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Northwest Voices

Seattle Times letters to the editor

February 12, 2009 at 4:00 PM

National politics

Slow cook bipartisanship, don’t zap it

Here’s a novel concept: Trust takes time and bipartisanship grows from a seed.

In our microwave, get-it-done-in-less-than-a-minute society, of course the media would assume bipartisanship failed [“Bye-bye for now, bipartisanship,” News, Feb. 10]. After all, President Obama made major overtures to Republican legislators and only three senators out of all the Republicans in Congress voted for the economic-stimulus bill.

Spurred by ill wishes and jeers from right-wing commentators, the mainstream media declared bipartisanship DOA.

However, Obama understands that relationships and trust take time. It is incredibly refreshing that our president lived up to his commitment to listen unconditionally and then included feedback from all parties in the stimulus package — no strings attached.

He is proving that he is the president of the United States, not just those who voted for him.

May Obama’s overtures, openness and good-faith efforts be the dirt, water and sunlight to help nurture a new era of bipartisanship in which Republicans and Democrats alike proudly work together to hash out bold and effective solutions to the opportunities and challenges we face as a nation and world. May he reverse the toxic strategies of former Speaker of the House Newton Gingrich and former Deputy White House Chief of Staff Karl Rove.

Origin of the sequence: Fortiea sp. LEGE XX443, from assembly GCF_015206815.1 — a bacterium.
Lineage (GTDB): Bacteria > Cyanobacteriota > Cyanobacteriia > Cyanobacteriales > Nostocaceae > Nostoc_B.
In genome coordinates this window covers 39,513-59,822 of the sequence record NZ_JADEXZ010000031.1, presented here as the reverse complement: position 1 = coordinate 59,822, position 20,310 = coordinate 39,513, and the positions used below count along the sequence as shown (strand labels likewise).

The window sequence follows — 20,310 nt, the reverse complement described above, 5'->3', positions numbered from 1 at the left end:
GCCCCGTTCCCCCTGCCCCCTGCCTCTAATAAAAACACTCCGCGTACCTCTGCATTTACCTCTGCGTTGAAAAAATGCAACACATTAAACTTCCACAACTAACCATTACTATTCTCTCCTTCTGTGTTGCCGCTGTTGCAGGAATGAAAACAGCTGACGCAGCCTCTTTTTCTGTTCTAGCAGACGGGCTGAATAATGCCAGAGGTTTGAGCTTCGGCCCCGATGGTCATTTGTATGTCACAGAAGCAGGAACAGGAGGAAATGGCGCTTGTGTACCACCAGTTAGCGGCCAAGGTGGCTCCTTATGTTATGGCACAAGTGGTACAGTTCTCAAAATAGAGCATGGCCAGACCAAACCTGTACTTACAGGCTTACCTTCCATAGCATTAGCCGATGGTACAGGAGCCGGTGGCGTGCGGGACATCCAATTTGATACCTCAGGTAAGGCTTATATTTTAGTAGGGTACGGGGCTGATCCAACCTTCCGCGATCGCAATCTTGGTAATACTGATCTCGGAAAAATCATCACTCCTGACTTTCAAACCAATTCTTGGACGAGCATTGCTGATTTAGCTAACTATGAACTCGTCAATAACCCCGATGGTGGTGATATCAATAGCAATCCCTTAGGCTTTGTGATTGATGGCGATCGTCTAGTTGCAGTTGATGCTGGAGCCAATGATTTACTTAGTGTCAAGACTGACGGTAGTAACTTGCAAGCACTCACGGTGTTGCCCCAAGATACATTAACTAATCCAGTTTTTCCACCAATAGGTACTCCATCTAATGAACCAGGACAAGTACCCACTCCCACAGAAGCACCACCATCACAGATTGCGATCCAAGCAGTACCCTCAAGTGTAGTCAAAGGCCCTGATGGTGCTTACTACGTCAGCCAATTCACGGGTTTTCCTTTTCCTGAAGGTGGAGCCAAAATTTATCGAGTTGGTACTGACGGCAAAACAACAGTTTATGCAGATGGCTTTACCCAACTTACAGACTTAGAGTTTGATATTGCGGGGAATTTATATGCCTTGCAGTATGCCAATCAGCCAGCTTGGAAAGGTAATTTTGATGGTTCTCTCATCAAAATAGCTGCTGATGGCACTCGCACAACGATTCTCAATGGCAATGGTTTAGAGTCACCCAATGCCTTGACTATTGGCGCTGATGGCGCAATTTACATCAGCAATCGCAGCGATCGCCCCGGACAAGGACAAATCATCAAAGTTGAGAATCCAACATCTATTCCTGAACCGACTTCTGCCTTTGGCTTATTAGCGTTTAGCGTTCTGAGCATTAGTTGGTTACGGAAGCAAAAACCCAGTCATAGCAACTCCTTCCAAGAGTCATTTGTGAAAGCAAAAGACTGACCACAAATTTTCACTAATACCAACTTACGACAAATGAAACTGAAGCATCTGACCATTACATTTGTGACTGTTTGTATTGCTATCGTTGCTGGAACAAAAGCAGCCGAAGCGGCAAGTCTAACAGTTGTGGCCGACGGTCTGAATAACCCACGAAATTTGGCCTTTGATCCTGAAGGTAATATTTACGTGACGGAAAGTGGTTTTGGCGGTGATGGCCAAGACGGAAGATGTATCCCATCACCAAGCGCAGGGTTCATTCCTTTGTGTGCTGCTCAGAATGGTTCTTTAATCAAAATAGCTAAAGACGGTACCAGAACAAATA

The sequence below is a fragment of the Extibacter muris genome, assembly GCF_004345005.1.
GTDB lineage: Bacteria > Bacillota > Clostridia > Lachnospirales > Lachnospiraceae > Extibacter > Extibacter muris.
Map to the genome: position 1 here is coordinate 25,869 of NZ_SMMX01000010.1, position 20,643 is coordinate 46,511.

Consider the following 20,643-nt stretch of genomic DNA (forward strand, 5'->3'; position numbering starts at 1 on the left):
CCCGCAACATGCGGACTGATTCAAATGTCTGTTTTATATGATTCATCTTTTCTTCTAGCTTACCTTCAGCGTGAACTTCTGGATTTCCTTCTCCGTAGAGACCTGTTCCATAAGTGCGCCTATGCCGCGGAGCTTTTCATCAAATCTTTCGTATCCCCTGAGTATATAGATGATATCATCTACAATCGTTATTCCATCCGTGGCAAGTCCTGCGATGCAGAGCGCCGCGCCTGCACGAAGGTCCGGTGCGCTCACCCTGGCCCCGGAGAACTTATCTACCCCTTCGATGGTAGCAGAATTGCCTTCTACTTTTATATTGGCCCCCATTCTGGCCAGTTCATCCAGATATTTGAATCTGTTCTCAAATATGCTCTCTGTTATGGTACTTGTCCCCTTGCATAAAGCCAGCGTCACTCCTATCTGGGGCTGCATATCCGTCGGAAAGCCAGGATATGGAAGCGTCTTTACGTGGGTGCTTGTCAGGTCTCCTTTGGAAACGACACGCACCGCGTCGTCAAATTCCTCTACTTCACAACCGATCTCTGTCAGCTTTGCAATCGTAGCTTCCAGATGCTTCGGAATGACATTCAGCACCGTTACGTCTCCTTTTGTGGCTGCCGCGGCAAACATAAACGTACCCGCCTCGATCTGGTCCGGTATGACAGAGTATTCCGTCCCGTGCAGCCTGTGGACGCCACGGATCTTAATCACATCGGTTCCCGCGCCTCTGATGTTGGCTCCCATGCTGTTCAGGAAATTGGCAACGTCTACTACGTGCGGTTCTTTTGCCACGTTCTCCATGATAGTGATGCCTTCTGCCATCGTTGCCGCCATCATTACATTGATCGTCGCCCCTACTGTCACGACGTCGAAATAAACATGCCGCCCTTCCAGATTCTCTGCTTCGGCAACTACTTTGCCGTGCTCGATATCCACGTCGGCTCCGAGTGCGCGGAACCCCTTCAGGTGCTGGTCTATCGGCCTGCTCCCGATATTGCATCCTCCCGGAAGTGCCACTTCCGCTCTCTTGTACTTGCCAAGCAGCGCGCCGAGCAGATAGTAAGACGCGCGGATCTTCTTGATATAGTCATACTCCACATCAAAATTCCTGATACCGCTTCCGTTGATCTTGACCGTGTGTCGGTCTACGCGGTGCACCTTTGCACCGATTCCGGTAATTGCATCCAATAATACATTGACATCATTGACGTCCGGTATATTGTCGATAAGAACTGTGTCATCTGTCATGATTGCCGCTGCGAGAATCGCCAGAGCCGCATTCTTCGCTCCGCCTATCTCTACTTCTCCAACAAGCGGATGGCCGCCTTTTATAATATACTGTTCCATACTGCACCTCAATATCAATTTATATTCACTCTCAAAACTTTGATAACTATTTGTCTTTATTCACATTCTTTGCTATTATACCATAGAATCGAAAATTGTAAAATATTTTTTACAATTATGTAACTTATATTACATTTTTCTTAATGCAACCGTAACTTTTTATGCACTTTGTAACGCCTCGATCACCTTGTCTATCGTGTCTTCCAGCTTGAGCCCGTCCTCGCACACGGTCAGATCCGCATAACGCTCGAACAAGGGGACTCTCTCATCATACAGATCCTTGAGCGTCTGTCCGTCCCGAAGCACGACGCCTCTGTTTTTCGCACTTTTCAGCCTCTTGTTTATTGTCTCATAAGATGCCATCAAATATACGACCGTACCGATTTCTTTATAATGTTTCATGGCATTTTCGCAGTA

It’s all hands, regardless of label, on deck.

— Suzan LeVine, Queen Anne

Misdirected questions

During the [recent] press Q&A with President Obama, one reporter asked if he would let the press take pictures of our fallen hero’s flag-draped coffins returning home. He said it was under review.

Now I hear on the news that two senators have asked the same.

How about asking the military families if they want the press to use their fallen heroes for ratings? Yes, I know how The Times feels. I bet you didn’t ask the families if they wanted those pictures printed.

— Robert Travaille, Prosser

Entrenched, isolated and sour

Charles Krauthammer’s Sunday column, “Meet the new boss, same as the old boss” [Feb. 8], demonstrates a risk of predictability.

I find myself no longer finishing his columns for insight on conservative views. His pattern of trying to show us how misplaced our faith is gives his work a feeling of being entrenched, isolated and sour.

In the spirit of exploring fresh ideas and bringing to light undiscovered solutions, I challenge Krauthammer to get out of his office and private-club circles to chat with

people at the grocery store, library, park and bank. He will find that many are hopeful and thrilled with President Obama’s actions and words since he took office.

Krauthammer, you have the smarts to introduce solutions into the global conversations of our times.

— Susan Lamont, Redmond

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